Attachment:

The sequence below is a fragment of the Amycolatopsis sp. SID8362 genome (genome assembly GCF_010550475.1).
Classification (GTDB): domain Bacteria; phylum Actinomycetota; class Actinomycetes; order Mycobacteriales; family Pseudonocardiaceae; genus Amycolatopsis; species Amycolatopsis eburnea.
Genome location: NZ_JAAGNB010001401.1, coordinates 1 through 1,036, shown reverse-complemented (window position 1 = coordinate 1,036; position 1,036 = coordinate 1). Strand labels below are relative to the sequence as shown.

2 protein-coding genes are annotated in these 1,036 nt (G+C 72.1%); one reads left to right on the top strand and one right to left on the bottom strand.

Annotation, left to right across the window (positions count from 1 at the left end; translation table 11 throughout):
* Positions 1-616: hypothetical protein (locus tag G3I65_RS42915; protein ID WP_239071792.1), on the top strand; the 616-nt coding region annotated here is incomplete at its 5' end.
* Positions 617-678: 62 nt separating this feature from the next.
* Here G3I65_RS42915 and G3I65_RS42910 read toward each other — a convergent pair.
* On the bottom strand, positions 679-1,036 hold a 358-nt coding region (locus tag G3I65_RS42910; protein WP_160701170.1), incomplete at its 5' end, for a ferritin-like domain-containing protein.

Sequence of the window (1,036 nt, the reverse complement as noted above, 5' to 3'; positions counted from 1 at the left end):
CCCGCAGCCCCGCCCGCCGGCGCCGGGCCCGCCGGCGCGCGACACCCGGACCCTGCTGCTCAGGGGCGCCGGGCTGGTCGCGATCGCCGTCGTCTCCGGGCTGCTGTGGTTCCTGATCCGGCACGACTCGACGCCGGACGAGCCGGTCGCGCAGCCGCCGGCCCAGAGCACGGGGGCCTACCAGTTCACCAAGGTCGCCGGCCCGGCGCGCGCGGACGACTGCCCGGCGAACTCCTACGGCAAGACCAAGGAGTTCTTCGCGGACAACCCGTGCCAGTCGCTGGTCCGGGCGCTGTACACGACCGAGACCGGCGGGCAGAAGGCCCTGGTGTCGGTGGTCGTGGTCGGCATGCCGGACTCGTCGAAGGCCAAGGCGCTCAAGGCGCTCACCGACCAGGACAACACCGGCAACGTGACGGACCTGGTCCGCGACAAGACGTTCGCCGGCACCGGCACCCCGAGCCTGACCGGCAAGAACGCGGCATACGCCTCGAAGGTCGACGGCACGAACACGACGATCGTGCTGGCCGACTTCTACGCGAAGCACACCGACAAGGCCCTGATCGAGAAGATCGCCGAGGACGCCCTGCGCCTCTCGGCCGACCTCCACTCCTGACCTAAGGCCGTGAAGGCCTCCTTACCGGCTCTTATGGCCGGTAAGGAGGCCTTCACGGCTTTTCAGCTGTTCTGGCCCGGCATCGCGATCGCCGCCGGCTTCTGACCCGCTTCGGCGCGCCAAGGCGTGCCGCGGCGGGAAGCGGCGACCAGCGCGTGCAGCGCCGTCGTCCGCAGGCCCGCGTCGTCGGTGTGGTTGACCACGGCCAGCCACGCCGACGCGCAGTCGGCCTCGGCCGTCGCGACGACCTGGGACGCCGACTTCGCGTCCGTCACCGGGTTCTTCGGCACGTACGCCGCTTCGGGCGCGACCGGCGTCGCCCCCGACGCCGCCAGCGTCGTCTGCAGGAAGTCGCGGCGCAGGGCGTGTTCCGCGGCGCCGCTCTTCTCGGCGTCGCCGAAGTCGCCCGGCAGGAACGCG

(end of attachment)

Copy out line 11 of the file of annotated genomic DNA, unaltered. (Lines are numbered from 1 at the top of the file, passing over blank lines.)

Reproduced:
CCCGCAGCCCCGCCCGCCGGCGCCGGGCCCGCCGGCGCGCGACACCCGGACCCTGCTGCTCAGGGGCGCCGGGCTGGTCGCGATCGCCGTCGTCTCCGGGCTGCTGTGGTTCCTGATCCGGCACGACTCGACGCCGGACGAGCCGGTCGCGCAGCCGCCGGCCCAGAGCACGGGGGCCTACCAGTTCACCAAGGTCGCCGGCCCGGCGCGCGCGGACGACTGCCCGGCGAACTCCTACGGCAAGACCAAGGAGTTCTTCGCGGACAACCCGTGCCAGTCGCTGGTCCGGGCGCTGTACACGACCGAGACCGGCGGGCAGAAGGCCCTGGTGTCGGTGGTCGTGGTCGGCATGCCGGACTCGTCGAAGGCCAAGGCGCTCAAGGCGCTCACCGACCAGGACAACACCGGCAACGTGACGGACCTGGTCCGCGACAAGACGTTCGCCGGCACCGGCACCCCGAGCCTGACCGGCAAGAACGCGGCATACGCCTCGAAGGTCGACGGCACGAACACGACGATCGTGCTGGCCGACTTCTACGCGAAGCACACCGACAAGGCCCTGATCGAGAAGATCGCCGAGGACGCCCTGCGCCTCTCGGCCGACCTCCACTCCTGACCTAAGGCCGTGAAGGCCTCCTTACCGGCTCTTATGGCCGGTAAGGAGGCCTTCACGGCTTTTCAGCTGTTCTGGCCCGGCATCGCGATCGCCGCCGGCTTCTGACCCGCTTCGGCGCGCCAAGGCGTGCCGCGGCGGGAAGCGGCGACCAGCGCGTGCAGCGCCGTCGTCCGCAGGCCCGCGTCGTCGGTGTGGTTGACCACGGCCAGCCACGCCGACGCGCAGTCGGCCTCGGCCGTCGCGACGACCTGGGACGCCGACTTCGCGTCCGTCACCGGGTTCTTCGGCACGTACGCCGCTTCGGGCGCGACCGGCGTCGCCCCCGACGCCGCCAGCGTCGTCTGCAGGAAGTCGCGGCGCAGGGCGTGTTCCGCGGCGCCGCTCTTCTCGGCGTCGCCGAAGTCGCCCGGCAGGAACGCG